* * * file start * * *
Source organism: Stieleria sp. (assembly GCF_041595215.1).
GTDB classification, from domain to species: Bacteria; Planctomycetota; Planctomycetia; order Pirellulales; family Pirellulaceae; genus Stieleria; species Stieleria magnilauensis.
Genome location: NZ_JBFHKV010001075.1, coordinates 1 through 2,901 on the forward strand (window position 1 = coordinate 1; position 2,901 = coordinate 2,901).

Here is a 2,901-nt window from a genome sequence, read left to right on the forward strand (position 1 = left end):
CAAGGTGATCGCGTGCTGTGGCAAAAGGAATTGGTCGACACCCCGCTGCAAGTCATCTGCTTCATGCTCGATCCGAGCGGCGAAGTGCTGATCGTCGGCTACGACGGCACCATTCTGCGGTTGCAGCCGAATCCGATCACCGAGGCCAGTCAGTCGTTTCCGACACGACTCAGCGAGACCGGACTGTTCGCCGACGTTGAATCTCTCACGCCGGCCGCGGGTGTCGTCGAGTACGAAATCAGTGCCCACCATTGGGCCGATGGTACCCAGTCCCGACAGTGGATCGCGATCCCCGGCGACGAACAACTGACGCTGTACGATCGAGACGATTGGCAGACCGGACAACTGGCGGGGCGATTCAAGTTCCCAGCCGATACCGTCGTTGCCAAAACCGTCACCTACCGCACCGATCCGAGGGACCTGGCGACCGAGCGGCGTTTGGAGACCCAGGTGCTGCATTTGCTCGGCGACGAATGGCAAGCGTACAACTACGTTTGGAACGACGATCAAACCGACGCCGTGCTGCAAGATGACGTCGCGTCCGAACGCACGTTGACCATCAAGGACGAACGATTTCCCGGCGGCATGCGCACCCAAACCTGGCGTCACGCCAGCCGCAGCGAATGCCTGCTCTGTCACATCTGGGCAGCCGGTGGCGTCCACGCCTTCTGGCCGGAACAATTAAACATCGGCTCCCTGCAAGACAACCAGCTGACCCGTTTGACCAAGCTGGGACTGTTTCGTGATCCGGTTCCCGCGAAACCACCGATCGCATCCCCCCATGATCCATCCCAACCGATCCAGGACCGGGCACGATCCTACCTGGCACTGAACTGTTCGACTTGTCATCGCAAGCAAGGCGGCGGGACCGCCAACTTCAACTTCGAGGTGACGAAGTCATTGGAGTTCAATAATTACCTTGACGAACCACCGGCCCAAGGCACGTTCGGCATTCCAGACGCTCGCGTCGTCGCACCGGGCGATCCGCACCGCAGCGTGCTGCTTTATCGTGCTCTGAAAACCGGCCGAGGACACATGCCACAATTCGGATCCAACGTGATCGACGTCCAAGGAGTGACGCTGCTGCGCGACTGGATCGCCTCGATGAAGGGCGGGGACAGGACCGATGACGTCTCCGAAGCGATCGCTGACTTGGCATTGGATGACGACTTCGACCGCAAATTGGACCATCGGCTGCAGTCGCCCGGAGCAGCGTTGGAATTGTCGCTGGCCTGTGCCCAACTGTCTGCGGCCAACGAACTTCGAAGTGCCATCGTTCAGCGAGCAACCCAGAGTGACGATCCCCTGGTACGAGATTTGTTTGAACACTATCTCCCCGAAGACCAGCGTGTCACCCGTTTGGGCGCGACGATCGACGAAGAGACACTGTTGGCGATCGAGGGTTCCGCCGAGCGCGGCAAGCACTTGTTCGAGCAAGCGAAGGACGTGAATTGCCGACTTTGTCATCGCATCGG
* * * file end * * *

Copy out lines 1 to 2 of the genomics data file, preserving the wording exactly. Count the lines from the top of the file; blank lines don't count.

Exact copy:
Source organism: Stieleria sp. (assembly GCF_041595215.1).
GTDB classification, from domain to species: Bacteria; Planctomycetota; Planctomycetia; order Pirellulales; family Pirellulaceae; genus Stieleria; species Stieleria magnilauensis.